Barefoot Horses and Pasture

Horses in Pasture

Newly aerated pasture

I’ve been meaning to document our experiences as we’ve begun living the ranch/farm life.  Our little piece of property has be wonderful.  We’ve done a great deal of work to get the barn and pasture functional over the last year and a half for our 4 horses, 16 chickens, 6 ducks, 6 dogs and innumerable number of gophers.  We decided to leave the city for a number of reasons, but being closer to our horses, giving our children opportunity to experience the out doors, and beginning to live off the land are a number of them.  To be perfectly honest, the tipping point for me was being able to leave a home owners association behind. But, I digress . . .

We were very excited by the prospect of having almost two acres of Bermuda pasture to graze our horses on.  Lots of time and effort was placed into greening up the back pasture for the horses. However, we came to learn a hard lesson. . . barefoot horses don’t do well on green pasture.  One of our horses is insulin resistant and doesn’t do  well on higher carbohydrate containing feeds.  We thought we had solved this problem with the Bermuda pasture.

To our dismay, three of our horses began showing signs of laminitis in the last month.   And, according to our vet, one of them, was near foundering.

Horses grazing on dropped Mesquite pods and Bermuda grass in pasture

Much reading, some very interesting new treatment approaches, a number of vet calls, and training with some barefoot experts ensued. We had a chance to visit with Dr. Tomas Teskey up in Mayer, Arizona, and found some wonderful information on his Facebook page.  We learned that because of Arizona’s arid climate, a swing in temperature can cause a spike in the carbohydrate content of any type of grass.  Between cutting the grass, recent temperature spikes and the horses grazing on the Mesquite pods that fell from the trees in the back pasture, their feet have become very tender.   We added pea gravel to the stalls in hopes that the abrasive surface in the stalls would compensate for the soft lush pasture.  It firmed up the soles but it didn’t help stop the laminitis.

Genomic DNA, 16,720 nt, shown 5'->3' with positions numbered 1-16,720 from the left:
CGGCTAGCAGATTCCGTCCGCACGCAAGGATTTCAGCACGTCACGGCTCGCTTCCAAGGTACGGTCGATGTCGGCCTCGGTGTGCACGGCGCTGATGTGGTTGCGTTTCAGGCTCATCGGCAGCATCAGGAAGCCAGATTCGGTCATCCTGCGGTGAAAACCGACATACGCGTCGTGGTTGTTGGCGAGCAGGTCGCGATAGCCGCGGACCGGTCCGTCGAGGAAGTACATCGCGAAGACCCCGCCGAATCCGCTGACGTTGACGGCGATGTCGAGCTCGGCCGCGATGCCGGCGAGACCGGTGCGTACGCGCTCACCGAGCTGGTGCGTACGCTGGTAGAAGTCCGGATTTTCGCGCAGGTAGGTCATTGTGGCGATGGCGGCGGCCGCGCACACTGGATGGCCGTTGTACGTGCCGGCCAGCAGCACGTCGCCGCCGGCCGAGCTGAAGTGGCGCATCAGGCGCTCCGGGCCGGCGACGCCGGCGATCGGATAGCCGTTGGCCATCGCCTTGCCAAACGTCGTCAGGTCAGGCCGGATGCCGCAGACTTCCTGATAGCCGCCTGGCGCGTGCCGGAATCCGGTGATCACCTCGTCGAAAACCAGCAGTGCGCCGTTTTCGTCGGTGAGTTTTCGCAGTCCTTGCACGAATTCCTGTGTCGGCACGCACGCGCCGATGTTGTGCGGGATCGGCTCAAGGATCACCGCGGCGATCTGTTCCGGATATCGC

IMG_1057

Dr. Teskey documenting Bailey’s rear hooves

Paddock Paradise Track

Hot wire track added to outer pasture creating a square track

Come to realize that the only way a barefoot horse is going to improve his hooves is movement, and lots of it.  The average horse on a pasture walks less than half a mile per day.  That means that standing all day and grazing one spot in the pasture or the stall can’t happen.

So, over the last few weeks, our lush green pasture has been converted into a Paddock Paradise.  Using hot wire fencing, we created a 15 foot track around the perimeter of our one acre pasture.  Feed is placed at the back end of the paddock and water is at the front end.  Within the last two weeks we have noticed the horses have increased their movement by 3-6 times and there is a dramatic change taking place in the hoof wall and soles of all of the horses.

Now, the second thing was ensuring that the diet changed.  The horses have been placed on a diet that is strictly Bermuda and Timothy grasses with the only supplement of a non-molasses bound Bermuda pellet.  The Mesquite trees have been trimmed up dramatically and all the pods have been removed.

In doing some additional reading, the content of Non-structural Carbohydrate (NSC) can be found in the following equine foods [http://www.chronicleforums.com/Forum/showthread.php?t=168925&highlight=Non-structural (this link appears to no longer be available)]:

  • Alfalfa Cubes 10.2%IMG_1096
  • Alfalfa Hay 11.3%
  • Alfalfa Pellets 9.3%
  • Barley 61.7%
  • Barley Hay 20.4%
  • Beet Pulp 12.3%
  • Bermuda grass Hay 13.6%
  • Corn 73.3%
  • Grass Hay 13.8%
  • Grass Pasture 12.1%
  • Oat Hay 22.1%
  • Oats 54.1%IMG_1086
  • Rice Bran 21.2%
  • Soybean Hulls 6.3%
  • Soybean Meal 16.2%
  • Wheat Bran 30.8%
  • Wheat Middlings 32.0%
  • Molasses 60%
  • Timothy Hay 15%

IMG_1087 IMG_1089 IMG_1093

The pasture grass has been scalped  with the mower and will take a few more runs with the tractor gannon to remove the grass.  The goal, now is to bring in some different surfaces around the paddock including sand, pea gravel, dirt, and a watering hole.  All in good time . . .

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